On Thursday evening, March 3, the Crosby-Fiala Playhouse was transformed into a Greek Agora. In early Greece, the Agora was an open-air (often tented) gathering space for citizens to discuss politics and sell their wares; sixth grade students filled the RCS Agora with their research projects, and they welcomed guests to share their learning experiences.

    This event has become a wonderful tradition for RCS students, teachers, and families. The evening serves as a culminating event for the sixth graders' study of ancient Greece. The students donned togas and laurel wreaths as they presented their projects, which included impressive interactive displays on ancient Greek philosophy, theater, government, and all aspects of culture.

    This project-based learning includes a five-paragraph-essay in the form of a brochure as students share their research on relevant topics of their choice. Students also demonstrated knowledge through recreating an artifact/artistic object, creating a poster, or making an online presentation using Prezi.

    All of the students' hard work came together at the Agora; they became teachers and shared their expertise with parents, friends, and faculty. We are so proud of our sixth graders. They are thespians, scholars, and historians, enriching our community while having a blast in the process. Let the learning and the fun continue!
  • Lower Campus Takes Part in Read Across America

    Last Monday through Friday, the Lower Campus took part in a nationwide reading celebration honoring Dr. Seuss's 112th birthday. Click HERE for an Animoto (a video slideshow) of this event. It's hard to tell who had more fun -- the faculty or the students!
  • Winter tech time with Mrs. DiVenuto and Mrs. Bowlus

    During the first half of Winter tech class fifth and sixth grade students started their exploration of 3D printing using Tinkercad. Tinkercad is an easy-to-use 3D CAD design tool. After working through the tutorials in Project Ignite, an easy-to-use online app for makers, fifth and sixth grade students used Tinkercad to try their hands at designing. There were several projects to choose from, including making a ring (real gem not included), a keychain, a house, or a castle. Students then went on to create their own designs such as trains, creatures of various sorts, candy molds, name plates, variations of the Star Wars theme, jewelry boxes and skeletons, to name a few. Using Project Ignite again, the students worked through the tutorial “Getting Started with Electricity.” We then used littleBits which are small electronic building blocks that snap together with magnets, making it easy to invent things with sensors, fans, lights and more. Small groups worked on projects such as making an electronic bubble blower, a house with lights and a windmill that turned, animals with moving parts, signs that light up, and some funny faces, again with moveable parts. Everyone involved displayed their talents as designers and engineers of the future.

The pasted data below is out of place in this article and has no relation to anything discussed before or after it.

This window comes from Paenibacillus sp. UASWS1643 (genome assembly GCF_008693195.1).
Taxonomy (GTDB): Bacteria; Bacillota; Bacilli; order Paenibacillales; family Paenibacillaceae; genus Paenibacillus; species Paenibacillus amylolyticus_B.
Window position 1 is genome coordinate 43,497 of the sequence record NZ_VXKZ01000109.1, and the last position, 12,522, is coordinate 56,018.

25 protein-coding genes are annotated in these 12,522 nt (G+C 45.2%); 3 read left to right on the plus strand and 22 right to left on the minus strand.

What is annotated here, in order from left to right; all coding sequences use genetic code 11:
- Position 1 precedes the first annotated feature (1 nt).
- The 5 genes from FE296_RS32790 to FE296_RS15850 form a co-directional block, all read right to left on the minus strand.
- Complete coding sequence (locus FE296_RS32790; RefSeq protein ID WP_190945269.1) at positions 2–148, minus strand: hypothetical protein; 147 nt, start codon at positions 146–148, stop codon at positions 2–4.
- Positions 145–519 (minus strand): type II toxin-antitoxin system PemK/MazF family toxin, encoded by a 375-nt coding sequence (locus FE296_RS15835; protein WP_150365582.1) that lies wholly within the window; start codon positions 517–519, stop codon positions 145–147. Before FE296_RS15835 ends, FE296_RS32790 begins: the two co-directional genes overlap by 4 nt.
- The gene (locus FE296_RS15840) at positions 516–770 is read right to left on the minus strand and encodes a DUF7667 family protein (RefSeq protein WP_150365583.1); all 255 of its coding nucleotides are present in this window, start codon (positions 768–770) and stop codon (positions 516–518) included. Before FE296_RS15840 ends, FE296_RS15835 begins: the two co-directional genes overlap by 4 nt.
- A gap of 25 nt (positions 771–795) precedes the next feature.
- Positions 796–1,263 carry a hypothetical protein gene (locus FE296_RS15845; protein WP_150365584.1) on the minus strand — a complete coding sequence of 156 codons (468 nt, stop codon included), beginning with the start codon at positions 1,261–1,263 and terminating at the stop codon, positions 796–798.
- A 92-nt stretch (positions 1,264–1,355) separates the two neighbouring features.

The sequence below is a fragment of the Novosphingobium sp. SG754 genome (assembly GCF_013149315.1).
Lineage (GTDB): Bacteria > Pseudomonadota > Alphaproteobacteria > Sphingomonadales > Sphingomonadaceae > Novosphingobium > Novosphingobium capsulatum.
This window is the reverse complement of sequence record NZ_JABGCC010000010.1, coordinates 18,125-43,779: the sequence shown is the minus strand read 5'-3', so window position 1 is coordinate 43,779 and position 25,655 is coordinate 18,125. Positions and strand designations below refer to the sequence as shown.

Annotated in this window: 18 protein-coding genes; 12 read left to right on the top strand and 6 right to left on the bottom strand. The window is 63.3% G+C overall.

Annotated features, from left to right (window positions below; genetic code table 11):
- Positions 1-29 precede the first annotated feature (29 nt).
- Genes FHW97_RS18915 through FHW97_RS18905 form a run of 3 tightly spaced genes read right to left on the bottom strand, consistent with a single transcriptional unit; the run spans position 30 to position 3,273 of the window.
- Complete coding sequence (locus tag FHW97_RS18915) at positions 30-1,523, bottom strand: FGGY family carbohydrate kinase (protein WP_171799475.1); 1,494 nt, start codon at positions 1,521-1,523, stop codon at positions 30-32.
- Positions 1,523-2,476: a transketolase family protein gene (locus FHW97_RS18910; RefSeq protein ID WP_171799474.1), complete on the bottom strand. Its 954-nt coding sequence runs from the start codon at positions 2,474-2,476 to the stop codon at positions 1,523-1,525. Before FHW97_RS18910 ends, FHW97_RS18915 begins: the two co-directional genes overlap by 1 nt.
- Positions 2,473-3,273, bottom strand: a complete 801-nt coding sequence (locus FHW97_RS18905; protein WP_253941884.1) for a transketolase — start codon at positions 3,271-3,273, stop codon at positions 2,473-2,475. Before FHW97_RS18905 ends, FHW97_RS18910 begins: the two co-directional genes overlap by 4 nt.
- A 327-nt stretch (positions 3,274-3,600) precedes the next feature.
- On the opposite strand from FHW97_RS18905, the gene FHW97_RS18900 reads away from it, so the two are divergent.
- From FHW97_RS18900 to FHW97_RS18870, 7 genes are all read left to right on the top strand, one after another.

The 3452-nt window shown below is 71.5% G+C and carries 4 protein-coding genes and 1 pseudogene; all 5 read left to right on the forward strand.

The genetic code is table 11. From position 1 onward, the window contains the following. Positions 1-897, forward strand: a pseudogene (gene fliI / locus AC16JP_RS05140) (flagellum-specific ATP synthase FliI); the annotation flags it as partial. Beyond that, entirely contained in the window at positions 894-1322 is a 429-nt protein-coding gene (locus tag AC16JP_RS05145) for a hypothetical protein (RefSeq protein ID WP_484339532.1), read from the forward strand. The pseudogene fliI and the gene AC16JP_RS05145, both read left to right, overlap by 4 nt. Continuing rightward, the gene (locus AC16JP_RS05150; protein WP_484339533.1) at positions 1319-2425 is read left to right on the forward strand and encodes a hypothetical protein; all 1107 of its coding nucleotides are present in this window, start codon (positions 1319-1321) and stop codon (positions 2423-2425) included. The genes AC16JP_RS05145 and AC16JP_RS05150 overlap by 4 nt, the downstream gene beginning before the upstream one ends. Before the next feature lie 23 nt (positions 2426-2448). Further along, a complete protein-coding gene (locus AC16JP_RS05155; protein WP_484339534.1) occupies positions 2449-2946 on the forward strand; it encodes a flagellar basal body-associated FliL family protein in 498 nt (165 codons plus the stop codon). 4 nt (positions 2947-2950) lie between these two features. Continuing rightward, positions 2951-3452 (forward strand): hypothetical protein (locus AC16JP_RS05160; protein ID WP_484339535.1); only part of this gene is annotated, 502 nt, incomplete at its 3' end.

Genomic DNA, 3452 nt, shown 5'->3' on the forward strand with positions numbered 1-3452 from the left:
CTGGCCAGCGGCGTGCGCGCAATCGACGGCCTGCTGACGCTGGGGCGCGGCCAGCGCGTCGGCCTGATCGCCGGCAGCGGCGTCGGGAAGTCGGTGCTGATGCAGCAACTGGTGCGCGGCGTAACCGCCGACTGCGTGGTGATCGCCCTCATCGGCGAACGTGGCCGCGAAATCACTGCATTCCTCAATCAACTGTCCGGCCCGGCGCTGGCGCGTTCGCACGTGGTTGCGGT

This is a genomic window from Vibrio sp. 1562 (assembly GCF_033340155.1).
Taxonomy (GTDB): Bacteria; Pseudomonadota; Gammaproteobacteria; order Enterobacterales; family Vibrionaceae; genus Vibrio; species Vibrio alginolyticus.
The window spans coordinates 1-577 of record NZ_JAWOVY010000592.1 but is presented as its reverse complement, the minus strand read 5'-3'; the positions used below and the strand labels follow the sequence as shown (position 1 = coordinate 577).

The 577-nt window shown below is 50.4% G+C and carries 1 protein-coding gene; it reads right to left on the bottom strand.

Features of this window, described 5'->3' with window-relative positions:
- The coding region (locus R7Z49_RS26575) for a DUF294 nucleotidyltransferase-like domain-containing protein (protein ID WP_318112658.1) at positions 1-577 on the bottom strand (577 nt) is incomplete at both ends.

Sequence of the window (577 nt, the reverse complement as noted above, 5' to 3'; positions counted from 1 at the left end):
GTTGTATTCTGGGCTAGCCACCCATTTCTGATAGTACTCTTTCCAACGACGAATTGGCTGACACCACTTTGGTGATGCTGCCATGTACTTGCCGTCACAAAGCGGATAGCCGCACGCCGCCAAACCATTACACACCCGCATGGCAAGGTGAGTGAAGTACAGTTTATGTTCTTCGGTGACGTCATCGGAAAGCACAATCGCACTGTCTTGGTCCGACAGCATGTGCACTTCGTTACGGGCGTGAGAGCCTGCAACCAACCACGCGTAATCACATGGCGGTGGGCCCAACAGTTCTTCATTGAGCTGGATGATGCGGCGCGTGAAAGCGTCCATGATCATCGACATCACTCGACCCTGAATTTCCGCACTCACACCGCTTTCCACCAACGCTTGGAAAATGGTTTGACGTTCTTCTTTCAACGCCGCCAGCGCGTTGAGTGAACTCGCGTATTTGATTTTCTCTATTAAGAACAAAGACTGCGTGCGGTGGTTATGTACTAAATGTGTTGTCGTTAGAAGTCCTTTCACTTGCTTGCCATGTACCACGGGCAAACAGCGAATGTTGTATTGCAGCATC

• Eighth Grade Engineers Visit SUNY Maritime

    On February 17th, the eighth grade engineers visited the SUNY Maritime College training ship, EMPIRE STATE IV. They descended steep ladders into the upper and lower engine rooms, traveled through shaft alley, and went up to the after steering hydraulics room. Students toured the emergency diesel generator room, the capstan room, the main deck, fo'c'sle, and bridge. Five senior cadets led the tours and answered questions. Cadet Kyle Weiss said that he was impressed with our students' knowledge of the steam plant and the ship terms.

    We are the only school allowed to tour the training ship after the new security regulations went into effect. This is because our students are studying ship engineering, and they are focused on the same ship systems that the cadets master at the Maritime College.

    One comment that summarized the general impression our eighth grade engineers took from the field trip: "I wish we had more time on the ship. It all went by too quickly." The students are completing the designs of their nuclear powered research submarine. This excursion helped them to see and experience the size, placement, function, and control of shipboard machinery as well as the general arrangement of watertight compartments.